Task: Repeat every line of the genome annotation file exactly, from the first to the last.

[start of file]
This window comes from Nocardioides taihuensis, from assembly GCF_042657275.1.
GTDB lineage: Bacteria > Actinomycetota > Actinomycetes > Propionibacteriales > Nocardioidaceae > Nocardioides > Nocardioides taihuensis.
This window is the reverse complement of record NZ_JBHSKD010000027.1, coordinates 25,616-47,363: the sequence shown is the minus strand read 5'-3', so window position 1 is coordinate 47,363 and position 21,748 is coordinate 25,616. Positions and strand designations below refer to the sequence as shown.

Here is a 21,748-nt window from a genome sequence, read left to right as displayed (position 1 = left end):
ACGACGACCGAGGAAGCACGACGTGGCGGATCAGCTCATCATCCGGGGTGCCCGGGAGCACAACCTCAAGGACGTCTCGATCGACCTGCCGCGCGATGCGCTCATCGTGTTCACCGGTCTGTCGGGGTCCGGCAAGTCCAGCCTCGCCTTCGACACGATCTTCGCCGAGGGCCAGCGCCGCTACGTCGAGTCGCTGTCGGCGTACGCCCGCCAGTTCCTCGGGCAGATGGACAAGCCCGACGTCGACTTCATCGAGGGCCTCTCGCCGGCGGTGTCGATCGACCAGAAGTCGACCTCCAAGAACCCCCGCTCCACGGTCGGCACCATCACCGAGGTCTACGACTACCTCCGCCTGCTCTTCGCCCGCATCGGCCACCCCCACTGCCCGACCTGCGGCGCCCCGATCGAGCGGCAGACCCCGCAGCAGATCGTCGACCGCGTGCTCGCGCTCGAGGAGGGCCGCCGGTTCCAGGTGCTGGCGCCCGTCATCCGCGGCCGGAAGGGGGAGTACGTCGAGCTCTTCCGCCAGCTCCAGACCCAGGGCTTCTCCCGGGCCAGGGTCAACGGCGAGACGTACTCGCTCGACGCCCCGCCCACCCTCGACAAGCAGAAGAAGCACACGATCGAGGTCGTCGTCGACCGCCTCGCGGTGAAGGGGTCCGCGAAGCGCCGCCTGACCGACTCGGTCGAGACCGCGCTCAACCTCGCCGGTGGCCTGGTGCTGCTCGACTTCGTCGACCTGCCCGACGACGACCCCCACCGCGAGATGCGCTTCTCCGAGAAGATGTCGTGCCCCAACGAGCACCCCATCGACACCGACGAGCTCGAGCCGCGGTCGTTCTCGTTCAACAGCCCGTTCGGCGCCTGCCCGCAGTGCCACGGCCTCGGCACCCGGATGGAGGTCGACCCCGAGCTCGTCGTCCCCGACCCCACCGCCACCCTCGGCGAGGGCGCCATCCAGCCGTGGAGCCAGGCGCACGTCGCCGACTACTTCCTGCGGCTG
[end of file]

This window comes from Nocardioides taihuensis, from assembly GCF_042657275.1.
GTDB lineage: Bacteria > Actinomycetota > Actinomycetes > Propionibacteriales > Nocardioidaceae > Nocardioides > Nocardioides taihuensis.
This window is the reverse complement of record NZ_JBHSKD010000027.1, coordinates 25,616-47,363: the sequence shown is the minus strand read 5'-3', so window position 1 is coordinate 47,363 and position 21,748 is coordinate 25,616. Positions and strand designations below refer to the sequence as shown.

Here is a 21,748-nt window from a genome sequence, read left to right as displayed (position 1 = left end):
ACGACGACCGAGGAAGCACGACGTGGCGGATCAGCTCATCATCCGGGGTGCCCGGGAGCACAACCTCAAGGACGTCTCGATCGACCTGCCGCGCGATGCGCTCATCGTGTTCACCGGTCTGTCGGGGTCCGGCAAGTCCAGCCTCGCCTTCGACACGATCTTCGCCGAGGGCCAGCGCCGCTACGTCGAGTCGCTGTCGGCGTACGCCCGCCAGTTCCTCGGGCAGATGGACAAGCCCGACGTCGACTTCATCGAGGGCCTCTCGCCGGCGGTGTCGATCGACCAGAAGTCGACCTCCAAGAACCCCCGCTCCACGGTCGGCACCATCACCGAGGTCTACGACTACCTCCGCCTGCTCTTCGCCCGCATCGGCCACCCCCACTGCCCGACCTGCGGCGCCCCGATCGAGCGGCAGACCCCGCAGCAGATCGTCGACCGCGTGCTCGCGCTCGAGGAGGGCCGCCGGTTCCAGGTGCTGGCGCCCGTCATCCGCGGCCGGAAGGGGGAGTACGTCGAGCTCTTCCGCCAGCTCCAGACCCAGGGCTTCTCCCGGGCCAGGGTCAACGGCGAGACGTACTCGCTCGACGCCCCGCCCACCCTCGACAAGCAGAAGAAGCACACGATCGAGGTCGTCGTCGACCGCCTCGCGGTGAAGGGGTCCGCGAAGCGCCGCCTGACCGACTCGGTCGAGACCGCGCTCAACCTCGCCGGTGGCCTGGTGCTGCTCGACTTCGTCGACCTGCCCGACGACGACCCCCACCGCGAGATGCGCTTCTCCGAGAAGATGTCGTGCCCCAACGAGCACCCCATCGACACCGACGAGCTCGAGCCGCGGTCGTTCTCGTTCAACAGCCCGTTCGGCGCCTGCCCGCAGTGCCACGGCCTCGGCACCCGGATGGAGGTCGACCCCGAGCTCGTCGTCCCCGACCCCACCGCCACCCTCGGCGAGGGCGCCATCCAGCCGTGGAGCCAGGCGCACGTCGCCGACTACTTCCTGCGGCTG